The Monument Marathon in Gering, Nebraska, was State #35, Marathon #44 for me. Nebraska had never been a state I was excited about doing because I thought my only options were Lincoln and Omaha, and I wasn't excited about either one of those. Then someone told me about how awesome Monument was, and when I found out it took place in a part of the country famous for Oregon Trail history and bluffs that look like the Badlands of South Dakota, I was THERE. I love that landscape. Besides southern Arizona, I think it is the most beautiful scenery in the country. (As I pause for a moment of sadness at having to return to Michigan scenery, which is the dullest and least dramatic scenery anywhere except maybe Indiana and Ohio. Oh well.)
I flew into Denver and drove the three hours to Gering. It was a beautiful drive east across the plains of eastern Colorado and then north into the panhandle of Nebraska. I will never understand how anyone can not think the plains are beautiful. You can see forever. There are some trees, but not too many, just the right number. (Trees make me feel claustrophobic. One or two around a house are okay, and they are also okay lining riverbanks, but when they obscure the horizon and make it impossible to see the contours of the landscape, I don't like them, which is why I always feel relief every time I go anywhere in the western U.S. I feel like I can breathe again.)
Gering is a small town, and Scotts Bluff National Monument is just a couple miles from downtown. I picked up my packet at the tiny expo where everyone was so friendly it made me nervous. The T-shirt is just okay, but I don't really care about T-shirts. The goodie bag didn't have any food (except for a bag of beans). I didn't spend any time at all at the expo because there were hardly any runners there and all the vendors at the booths looked so hopeful that I would talk to them that I didn't want to disappoint them, so I just grabbed my bag and left again to drive the marathon course.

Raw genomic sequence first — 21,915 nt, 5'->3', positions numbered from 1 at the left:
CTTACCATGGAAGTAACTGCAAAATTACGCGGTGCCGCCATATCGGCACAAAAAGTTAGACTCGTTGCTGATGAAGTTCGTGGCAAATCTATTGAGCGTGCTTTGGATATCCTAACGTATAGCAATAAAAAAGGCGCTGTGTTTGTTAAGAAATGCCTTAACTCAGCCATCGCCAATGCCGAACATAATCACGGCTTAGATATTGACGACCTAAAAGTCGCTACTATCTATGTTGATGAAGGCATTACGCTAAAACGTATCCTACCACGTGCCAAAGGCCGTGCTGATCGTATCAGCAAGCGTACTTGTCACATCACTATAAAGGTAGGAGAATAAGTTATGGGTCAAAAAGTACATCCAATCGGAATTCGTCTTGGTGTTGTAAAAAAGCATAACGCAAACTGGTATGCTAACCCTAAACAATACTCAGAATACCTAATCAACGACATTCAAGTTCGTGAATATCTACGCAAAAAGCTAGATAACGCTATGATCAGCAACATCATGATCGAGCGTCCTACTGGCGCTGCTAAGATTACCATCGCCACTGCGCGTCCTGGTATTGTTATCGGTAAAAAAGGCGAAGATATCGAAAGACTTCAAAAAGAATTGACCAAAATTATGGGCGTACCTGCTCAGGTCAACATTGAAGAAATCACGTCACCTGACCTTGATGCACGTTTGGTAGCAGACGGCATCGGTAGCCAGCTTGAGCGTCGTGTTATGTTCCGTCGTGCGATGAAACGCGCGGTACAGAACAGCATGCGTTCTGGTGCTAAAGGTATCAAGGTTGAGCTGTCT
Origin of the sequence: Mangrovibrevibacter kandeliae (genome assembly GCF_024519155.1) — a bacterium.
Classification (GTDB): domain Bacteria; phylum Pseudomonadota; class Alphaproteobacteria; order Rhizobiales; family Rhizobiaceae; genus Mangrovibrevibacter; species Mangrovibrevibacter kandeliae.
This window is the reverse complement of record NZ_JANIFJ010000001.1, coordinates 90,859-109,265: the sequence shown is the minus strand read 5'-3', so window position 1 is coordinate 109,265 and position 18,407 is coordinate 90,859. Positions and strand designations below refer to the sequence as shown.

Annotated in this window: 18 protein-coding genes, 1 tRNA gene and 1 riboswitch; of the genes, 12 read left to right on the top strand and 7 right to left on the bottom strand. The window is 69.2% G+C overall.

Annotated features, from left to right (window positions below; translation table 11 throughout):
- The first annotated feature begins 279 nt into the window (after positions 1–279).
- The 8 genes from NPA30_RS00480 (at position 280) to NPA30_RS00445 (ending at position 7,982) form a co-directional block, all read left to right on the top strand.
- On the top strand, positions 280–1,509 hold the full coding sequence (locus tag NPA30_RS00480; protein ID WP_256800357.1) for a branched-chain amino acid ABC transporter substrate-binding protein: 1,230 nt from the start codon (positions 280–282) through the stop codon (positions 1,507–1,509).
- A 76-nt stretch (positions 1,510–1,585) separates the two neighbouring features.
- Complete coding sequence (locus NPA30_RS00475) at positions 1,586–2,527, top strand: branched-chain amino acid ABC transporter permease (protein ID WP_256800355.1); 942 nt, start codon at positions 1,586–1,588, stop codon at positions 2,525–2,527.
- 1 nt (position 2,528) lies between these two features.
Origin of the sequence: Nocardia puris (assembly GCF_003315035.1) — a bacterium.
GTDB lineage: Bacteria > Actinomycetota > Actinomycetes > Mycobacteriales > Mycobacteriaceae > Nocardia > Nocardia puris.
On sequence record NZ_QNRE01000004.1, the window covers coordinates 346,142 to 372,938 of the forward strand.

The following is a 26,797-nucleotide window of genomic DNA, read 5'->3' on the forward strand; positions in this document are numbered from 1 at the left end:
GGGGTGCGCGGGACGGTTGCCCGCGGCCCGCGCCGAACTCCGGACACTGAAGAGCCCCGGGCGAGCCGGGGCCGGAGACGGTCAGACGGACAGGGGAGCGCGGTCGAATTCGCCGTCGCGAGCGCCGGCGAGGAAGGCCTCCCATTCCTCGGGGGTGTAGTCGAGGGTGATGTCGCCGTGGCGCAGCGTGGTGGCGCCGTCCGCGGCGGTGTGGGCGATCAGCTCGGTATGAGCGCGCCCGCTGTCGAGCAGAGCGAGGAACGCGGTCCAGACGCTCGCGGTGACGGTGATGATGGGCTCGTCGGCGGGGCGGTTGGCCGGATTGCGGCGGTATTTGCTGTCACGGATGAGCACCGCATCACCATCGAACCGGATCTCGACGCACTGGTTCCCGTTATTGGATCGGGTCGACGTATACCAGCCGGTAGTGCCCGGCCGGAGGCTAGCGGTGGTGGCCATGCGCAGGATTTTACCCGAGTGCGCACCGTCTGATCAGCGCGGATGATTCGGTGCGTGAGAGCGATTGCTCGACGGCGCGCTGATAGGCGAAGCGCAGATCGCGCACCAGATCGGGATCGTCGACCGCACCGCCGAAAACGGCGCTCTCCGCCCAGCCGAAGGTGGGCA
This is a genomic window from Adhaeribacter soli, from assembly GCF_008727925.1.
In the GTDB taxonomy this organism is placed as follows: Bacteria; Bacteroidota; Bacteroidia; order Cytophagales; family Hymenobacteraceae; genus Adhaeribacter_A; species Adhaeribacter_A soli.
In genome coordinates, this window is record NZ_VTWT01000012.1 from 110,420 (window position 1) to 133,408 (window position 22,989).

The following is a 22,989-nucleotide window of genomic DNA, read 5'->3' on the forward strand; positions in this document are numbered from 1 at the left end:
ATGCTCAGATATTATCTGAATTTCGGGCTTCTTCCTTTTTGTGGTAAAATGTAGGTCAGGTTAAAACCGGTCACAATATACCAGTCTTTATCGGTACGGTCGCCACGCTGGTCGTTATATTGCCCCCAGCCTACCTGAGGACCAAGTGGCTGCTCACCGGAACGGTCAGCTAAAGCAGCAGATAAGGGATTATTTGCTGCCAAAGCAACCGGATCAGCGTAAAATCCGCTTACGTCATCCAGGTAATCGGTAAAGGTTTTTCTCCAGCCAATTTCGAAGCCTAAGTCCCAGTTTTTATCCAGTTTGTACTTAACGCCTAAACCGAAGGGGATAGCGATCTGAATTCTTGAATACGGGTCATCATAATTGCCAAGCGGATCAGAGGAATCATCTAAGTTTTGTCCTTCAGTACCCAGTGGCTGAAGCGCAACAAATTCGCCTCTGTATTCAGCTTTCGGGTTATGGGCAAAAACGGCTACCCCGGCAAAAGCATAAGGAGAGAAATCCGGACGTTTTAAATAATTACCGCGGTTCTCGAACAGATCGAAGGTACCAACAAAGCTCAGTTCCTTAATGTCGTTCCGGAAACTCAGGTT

The course looked moderately challenging at most. It started with a 6-mile descent from the Wildcat Hills Visitor Center. This part was along the shoulder of a highway, but with beautiful views the whole way. At Mile 6 we turned off the highway for six miles of cornfields on county roads. Then we crossed back over the highway around Mile 12 and went into the Monument. It was a beautiful drive through the Monument, with the giant bluffs towering over the road and the life-size replicas of oxen-drawn covered wagons. (For history nerds: Scotts Bluff [or Scottsbluff; historically it was two words as often as it was one word] was the second-most referred-to landmark on the Oregon Trail, with the first being Chimney Rock, that's how significant it was to the pioneers.) There was also an epic thunderstorm brewing with dark clouds, lightning worthy of Tucson, and strong winds gusting. I was glad that the forecast for race day was for good weather, because as awesome as the storm was from the car, it was the kind of storm that gets races cancelled because of lightning danger.
The five or so miles in the Monument were rolling hills starting with a climb of about two miles. It wasn't steep, but it was noticeable even in the car and I was sure it would be more noticeable on foot. I just hoped that the scenery would make up for the climb.